Three-Dimensional Printing-Guided Precise Surgery for Complex Pulmonary Arteriovenous Malformation

2018-11-26T18:44:58Z (GMT) by Harinder Singh Bedi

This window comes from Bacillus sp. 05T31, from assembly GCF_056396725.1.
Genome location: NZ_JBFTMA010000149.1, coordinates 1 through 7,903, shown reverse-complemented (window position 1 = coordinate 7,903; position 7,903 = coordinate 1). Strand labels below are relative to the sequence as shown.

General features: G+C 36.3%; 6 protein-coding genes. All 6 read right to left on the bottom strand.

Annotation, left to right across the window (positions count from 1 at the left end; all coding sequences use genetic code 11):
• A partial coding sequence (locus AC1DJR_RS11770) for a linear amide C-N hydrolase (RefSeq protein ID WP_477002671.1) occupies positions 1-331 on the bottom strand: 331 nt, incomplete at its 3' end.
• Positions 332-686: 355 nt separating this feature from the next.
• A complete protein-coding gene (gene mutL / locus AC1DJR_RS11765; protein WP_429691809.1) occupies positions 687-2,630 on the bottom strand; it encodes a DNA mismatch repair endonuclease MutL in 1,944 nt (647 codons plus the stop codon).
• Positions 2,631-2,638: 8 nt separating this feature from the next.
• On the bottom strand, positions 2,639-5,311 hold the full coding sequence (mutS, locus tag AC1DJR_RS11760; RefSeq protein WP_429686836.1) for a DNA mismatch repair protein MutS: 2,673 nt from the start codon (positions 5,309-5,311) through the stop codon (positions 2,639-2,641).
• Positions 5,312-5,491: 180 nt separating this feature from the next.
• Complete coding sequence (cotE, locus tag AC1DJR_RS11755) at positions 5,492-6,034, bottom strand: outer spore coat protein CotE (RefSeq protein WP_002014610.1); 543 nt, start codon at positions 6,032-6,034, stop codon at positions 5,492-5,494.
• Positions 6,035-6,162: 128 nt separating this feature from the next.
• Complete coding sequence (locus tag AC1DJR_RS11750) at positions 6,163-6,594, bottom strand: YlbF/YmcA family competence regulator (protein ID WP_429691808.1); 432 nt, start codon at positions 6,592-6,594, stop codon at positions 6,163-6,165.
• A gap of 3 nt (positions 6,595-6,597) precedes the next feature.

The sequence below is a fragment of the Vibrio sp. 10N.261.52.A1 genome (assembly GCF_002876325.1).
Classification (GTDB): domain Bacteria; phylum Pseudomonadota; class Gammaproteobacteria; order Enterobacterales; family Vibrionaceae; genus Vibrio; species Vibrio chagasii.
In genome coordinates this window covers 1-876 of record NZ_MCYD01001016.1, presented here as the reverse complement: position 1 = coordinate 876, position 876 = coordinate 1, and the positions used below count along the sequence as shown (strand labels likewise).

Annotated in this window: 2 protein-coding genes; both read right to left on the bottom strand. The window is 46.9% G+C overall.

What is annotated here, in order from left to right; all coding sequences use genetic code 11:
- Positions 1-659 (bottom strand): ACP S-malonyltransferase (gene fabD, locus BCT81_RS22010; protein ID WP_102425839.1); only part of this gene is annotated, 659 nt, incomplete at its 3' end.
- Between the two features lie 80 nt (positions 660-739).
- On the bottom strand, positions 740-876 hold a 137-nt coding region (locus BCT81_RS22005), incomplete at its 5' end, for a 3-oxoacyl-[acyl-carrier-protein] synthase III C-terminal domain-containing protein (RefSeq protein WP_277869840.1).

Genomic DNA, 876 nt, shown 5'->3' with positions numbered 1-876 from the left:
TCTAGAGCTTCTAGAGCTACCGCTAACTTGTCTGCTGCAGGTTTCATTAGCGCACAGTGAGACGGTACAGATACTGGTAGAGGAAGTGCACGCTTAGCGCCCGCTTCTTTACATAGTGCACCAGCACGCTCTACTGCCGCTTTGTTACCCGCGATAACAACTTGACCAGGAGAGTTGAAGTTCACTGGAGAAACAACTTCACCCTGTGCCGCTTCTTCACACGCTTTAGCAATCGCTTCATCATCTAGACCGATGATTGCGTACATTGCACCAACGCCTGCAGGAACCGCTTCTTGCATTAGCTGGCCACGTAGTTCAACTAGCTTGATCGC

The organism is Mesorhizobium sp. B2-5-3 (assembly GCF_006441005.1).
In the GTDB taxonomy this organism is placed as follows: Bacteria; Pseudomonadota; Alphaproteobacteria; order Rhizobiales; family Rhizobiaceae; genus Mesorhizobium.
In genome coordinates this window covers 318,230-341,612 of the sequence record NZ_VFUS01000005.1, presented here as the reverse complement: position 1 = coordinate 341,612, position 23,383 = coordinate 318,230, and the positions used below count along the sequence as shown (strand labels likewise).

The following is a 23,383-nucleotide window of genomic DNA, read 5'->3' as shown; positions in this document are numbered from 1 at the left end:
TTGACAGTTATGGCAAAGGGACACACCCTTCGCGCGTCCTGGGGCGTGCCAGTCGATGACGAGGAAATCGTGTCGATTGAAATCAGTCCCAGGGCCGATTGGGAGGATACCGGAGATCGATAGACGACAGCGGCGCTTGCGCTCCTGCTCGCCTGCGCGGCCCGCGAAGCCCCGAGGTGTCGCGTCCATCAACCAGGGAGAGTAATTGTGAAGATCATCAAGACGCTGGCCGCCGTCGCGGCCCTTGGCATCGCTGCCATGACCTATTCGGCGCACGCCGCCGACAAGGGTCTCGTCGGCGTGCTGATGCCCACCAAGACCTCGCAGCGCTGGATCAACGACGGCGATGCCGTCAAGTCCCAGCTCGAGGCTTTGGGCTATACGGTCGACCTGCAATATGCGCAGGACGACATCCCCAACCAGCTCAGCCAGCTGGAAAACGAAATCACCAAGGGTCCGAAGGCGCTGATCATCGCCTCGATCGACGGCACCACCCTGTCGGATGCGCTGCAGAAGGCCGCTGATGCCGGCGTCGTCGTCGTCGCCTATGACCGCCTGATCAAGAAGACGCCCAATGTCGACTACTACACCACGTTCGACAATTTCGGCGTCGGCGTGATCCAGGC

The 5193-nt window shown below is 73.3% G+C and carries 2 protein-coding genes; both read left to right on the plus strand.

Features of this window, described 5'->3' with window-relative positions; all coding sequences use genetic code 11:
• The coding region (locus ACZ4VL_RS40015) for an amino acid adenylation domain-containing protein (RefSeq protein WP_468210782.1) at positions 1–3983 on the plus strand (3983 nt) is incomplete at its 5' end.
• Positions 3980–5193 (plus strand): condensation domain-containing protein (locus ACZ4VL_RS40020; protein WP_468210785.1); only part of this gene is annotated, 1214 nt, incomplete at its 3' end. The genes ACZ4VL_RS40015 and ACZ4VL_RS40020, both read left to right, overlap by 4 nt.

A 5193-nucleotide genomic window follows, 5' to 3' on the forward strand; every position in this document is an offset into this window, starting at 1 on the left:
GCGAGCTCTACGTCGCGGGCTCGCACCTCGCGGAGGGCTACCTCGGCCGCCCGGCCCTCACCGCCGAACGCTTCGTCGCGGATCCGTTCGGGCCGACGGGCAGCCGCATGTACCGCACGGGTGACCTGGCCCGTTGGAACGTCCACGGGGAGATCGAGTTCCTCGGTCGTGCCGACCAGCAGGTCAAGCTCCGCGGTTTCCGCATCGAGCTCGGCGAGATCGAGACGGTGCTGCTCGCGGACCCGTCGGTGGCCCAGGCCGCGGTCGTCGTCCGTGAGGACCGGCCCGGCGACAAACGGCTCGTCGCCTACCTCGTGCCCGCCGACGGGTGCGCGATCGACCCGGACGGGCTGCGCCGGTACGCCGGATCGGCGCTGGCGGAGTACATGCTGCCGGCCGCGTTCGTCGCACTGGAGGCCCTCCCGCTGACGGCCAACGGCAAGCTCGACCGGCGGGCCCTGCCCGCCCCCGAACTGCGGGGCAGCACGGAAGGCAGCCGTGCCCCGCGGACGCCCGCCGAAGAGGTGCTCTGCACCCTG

<p><strong>Introduction</strong></p><p>Three-dimensional (3D) printing is a new modality which makes a true-to-life 3D model using sophisticated technology. The authors report its first use in a complex case of a large pulmonary arteriovenous (AV) malformation.</p><p><strong>Case Summary</strong></p><p>A 23-year-old patient presented with severe central cyanosis and clubbing. His echocardiogram was normal. A chest computed tomography (CT) and pulmonary angiogram revealed a large AV malformation. A repeat echocardiogram with injection of agitated saline into a peripheral vein showed appearance of the saline in the left ventricle. Since the CT showed a complex anatomy, a 3D print of the lesion was made. The print helped the authors in counseling the patient and his relatives, and in planning the operation. Plan A was for a device closure, and the hardware for this was ordered. Plan B was for open surgery. While waiting for the endovascular equipment to be obtained, the patient had hemoptysis, and so semiurgent open surgery was performed. A standard posterolateral thoracotomy was performed and a right lower lobectomy done.</p><p><strong>Results</strong></p><p>The 3D print gave an excellent understanding of the lesion. Because of the 3D print, an accurate understanding of the intricate pathology allowed for a very precise surgery. A lower lobe resection was done.</p><p><strong>Conclusion</strong></p><p>3D printing is a useful modality for complex cardiac and vascular lesions. It adds to the armamentarium of the surgeon, and it helps allow for a precise and quick surgery. Its use is very likely to increase in the future.</p><p><strong>Summary of Advantages</strong></p><ol><li>Makes planning repair of a complex lesion much more precise.</li><li>One can plan multiple operative approaches.</li><li>Avoids emergency planning during operation and refines approach.</li><li>Better preoperative counselling of patient and relatives.</li><li>Good for training.</li><li>Like a batting practice, allows for a trial run.</li><li>Allows surgeon to see around corners.</li><li>Allows surgeon to ‘see’ through blood.</li><li>Reduced operative time, reduced cardiopulmonary bypass time in open heart procedures.</li><li>Less chances of residual lesion.</li><li>Less chances for reintervention.</li><li>Assess hemodynamics by putting in a virtual valve, close a hole, etc.</li></ol><p><strong>Suggested Reading</strong></p><ol><li>Luo H, Meyer-Szary J, Wang Z, Sabiniewicz R, Liu Y. Three-dimensional printing in cardiology: current applications and future challenges. <em><a href="">Cardiol J. 2017;24(4):436-444</a></em>.</li></ol> <p></p>



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